Some moms just do better, get more milk, and faster through straight hand expression, so maybe that's your ticket! Some moms also find a single hand pump just as effective for this situation, it's way less to set up, and you can control it easily by changing the speed of the suck and the pressure to your comfort. This can be very effective for achieving multiple letdowns...as the milk flow slows, increase the speed until another letdown comes through. A hand pump would also be easy to use while nursing baby on the other breast...what better way to get an excellent letdown that JUST KEEPS GIVING?! It's also easier and quieter to use while snuggling your baby (another excellent way to encourage a great letdown). So if you are pumping to build up a stash, slow and steady, to donate to a mom...this may just be the technique for you. In testing the pressure of the suction in many good manual pumps, it's equal to that in double electric pumps like Hygiea, Medela, and Ameda.
In order to ensure your highest comfort and your most efficient milk removal, make sure you are using the right size flange. A poor-fitting flange can cause endless problems, nipple trauma, pain, and decreased milk. Ameda has good images here of a good fitting flange and a too-tight one. On a too tight flange you will also notice blanching around the base of the nipple. A too-large fitting flange will result in too much areola getting pulled in and create quite a bit of discomfort. Both situations result in inefficient milk removal.
Not every woman needs a big, expensive, double electric pump. These pumps are best for moms who have to pump to return to work and thus must pump efficiently when they are away from their babies for an extended period of time. They are also a good fit for moms who are choosing to or NEED to pump exclusively for their babies whether they are home or not. Moms with babies in the NICU are better off using a hospital grade pump than a consumer grade double electric, but most moms do not need such a hearty pump. The rest of us can pretty much get away with a single electric or a manual pump.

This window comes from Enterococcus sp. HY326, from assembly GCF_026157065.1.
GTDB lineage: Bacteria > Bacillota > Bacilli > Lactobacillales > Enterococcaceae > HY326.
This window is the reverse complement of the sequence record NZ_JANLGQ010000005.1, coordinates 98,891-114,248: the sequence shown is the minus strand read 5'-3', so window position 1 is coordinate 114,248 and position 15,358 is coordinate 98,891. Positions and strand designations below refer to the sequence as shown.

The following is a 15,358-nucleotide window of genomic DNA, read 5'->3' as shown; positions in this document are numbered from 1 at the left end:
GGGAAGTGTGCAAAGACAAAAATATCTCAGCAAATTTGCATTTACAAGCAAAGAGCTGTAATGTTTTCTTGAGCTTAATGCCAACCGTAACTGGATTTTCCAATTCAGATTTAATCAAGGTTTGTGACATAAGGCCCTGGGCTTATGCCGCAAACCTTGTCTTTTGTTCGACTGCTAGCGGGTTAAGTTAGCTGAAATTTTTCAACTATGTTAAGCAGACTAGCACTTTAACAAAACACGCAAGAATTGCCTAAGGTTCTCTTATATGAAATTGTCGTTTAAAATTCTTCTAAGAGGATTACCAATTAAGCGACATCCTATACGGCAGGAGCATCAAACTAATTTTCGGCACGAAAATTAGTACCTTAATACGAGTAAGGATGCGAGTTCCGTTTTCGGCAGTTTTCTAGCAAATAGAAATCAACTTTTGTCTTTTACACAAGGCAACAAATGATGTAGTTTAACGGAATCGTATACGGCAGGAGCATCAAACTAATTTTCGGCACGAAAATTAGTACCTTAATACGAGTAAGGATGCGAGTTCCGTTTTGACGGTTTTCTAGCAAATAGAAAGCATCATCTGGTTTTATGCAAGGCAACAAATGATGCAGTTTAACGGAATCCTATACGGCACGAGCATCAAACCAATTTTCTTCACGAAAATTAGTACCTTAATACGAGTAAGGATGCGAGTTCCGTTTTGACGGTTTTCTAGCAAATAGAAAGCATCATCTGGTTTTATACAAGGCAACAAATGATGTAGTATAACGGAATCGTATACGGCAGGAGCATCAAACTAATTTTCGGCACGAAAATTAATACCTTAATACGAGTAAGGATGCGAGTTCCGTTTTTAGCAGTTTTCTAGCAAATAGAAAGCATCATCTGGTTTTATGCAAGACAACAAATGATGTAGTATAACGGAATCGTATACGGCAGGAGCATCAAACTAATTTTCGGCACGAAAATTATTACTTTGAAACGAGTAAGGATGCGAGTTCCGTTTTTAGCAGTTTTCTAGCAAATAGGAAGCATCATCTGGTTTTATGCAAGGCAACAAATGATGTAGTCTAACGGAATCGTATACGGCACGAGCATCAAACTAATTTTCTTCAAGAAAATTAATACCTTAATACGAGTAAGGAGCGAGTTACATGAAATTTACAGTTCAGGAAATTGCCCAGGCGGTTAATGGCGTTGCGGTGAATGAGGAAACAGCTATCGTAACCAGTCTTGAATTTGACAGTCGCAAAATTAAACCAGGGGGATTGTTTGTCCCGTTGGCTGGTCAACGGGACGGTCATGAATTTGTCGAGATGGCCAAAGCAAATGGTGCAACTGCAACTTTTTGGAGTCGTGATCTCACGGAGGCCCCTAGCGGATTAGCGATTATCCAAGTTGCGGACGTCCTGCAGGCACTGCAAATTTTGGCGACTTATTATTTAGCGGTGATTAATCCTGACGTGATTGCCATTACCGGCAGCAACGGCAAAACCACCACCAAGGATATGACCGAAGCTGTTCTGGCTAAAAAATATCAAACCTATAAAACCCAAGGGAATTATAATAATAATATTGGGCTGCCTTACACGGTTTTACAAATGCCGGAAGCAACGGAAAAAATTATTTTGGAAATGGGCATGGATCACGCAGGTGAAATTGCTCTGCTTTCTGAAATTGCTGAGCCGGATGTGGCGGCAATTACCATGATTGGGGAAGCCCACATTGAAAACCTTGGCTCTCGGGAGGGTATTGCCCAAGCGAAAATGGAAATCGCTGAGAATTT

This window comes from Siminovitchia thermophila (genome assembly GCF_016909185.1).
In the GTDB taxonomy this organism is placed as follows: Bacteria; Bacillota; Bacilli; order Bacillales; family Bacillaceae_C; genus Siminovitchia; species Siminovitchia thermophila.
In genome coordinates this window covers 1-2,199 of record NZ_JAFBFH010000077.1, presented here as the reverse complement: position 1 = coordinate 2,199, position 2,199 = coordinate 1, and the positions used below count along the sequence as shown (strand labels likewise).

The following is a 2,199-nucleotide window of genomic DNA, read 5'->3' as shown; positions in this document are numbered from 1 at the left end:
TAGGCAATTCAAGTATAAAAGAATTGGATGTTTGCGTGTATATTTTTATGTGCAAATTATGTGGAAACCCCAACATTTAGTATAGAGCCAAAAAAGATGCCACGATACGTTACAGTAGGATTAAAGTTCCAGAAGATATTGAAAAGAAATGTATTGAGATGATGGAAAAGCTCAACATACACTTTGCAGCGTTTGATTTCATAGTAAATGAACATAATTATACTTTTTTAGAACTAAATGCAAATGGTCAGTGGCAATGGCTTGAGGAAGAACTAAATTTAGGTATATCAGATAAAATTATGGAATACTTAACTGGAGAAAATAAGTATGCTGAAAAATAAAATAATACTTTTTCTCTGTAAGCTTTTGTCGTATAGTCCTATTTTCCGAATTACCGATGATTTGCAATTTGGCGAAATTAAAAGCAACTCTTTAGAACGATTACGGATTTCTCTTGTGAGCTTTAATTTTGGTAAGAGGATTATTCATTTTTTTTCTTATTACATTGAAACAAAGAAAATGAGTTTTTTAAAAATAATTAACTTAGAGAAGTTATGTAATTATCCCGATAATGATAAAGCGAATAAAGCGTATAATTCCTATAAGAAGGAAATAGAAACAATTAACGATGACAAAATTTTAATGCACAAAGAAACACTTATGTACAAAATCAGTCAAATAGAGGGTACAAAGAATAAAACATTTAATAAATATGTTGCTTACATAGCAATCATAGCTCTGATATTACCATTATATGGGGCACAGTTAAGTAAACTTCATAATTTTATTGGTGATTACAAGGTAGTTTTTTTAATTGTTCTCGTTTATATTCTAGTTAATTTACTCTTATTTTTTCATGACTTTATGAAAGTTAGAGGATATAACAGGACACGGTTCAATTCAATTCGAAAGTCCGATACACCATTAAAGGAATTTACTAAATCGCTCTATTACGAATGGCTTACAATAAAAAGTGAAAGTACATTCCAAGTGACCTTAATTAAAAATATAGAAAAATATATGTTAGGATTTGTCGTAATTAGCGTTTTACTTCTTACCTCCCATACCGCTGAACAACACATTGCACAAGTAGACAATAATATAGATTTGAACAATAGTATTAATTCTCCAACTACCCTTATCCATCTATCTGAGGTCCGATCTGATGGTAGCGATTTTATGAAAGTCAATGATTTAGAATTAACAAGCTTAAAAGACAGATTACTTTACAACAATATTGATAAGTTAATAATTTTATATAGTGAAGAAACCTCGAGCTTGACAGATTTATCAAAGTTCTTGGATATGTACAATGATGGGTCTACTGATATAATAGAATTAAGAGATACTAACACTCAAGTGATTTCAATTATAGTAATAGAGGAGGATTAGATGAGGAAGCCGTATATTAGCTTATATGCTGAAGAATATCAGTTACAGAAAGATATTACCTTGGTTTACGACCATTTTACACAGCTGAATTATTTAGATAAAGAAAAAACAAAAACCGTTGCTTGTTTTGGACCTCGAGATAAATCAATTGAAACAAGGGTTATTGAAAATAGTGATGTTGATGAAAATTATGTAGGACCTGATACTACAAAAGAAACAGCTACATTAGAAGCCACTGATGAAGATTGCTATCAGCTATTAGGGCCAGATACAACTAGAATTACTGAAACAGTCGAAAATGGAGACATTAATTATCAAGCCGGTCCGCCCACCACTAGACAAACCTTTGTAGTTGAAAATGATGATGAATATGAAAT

It's important to spend. the. money. I'm sorry, I know it hurts, a good electric pump (again, Hygiea, Ameda, Medela) is going to cost a good solid chunk of change...but believe me when I say it will be worth it. The crappy box store pumps are just that: CRAPPY. It is unusual to find a mom who has success with these. Also, not all manual pumps are created equally. The Medela Harmony is probably the best bet for a manual pump. it's easy to use, simple, effective, and well designed. Not to mention, it allows you to get the correct flange size for you!
Milk collection and your health can be at risk if you don't properly care for your pump. This means inspecting and cleaning it regularly. When you are away from your baby AT LEAST rinse the pieces thoroughly so there is no milk build up in the nooks and crannies, and be sure to TAKE IT APART and wash the pieces every day at the end of your pumping day. When you take it apart inspect the tubing for moisture, mold, and milk. Inspect the membranes and valves for wear...the membranes and valves are soooo important to the function of the pump that even the smallest flaw can impact it's effectiveness...so replace worn bits and pieces regularly. Read your manual, learn the lingo, learn how it works, use it properly, and your pump will last a long time.
I hope something here helps you to pump more effectively. Ask more questions, I just finished an extensive training on breast pumps...I got more to give...you just gotta ask. ;)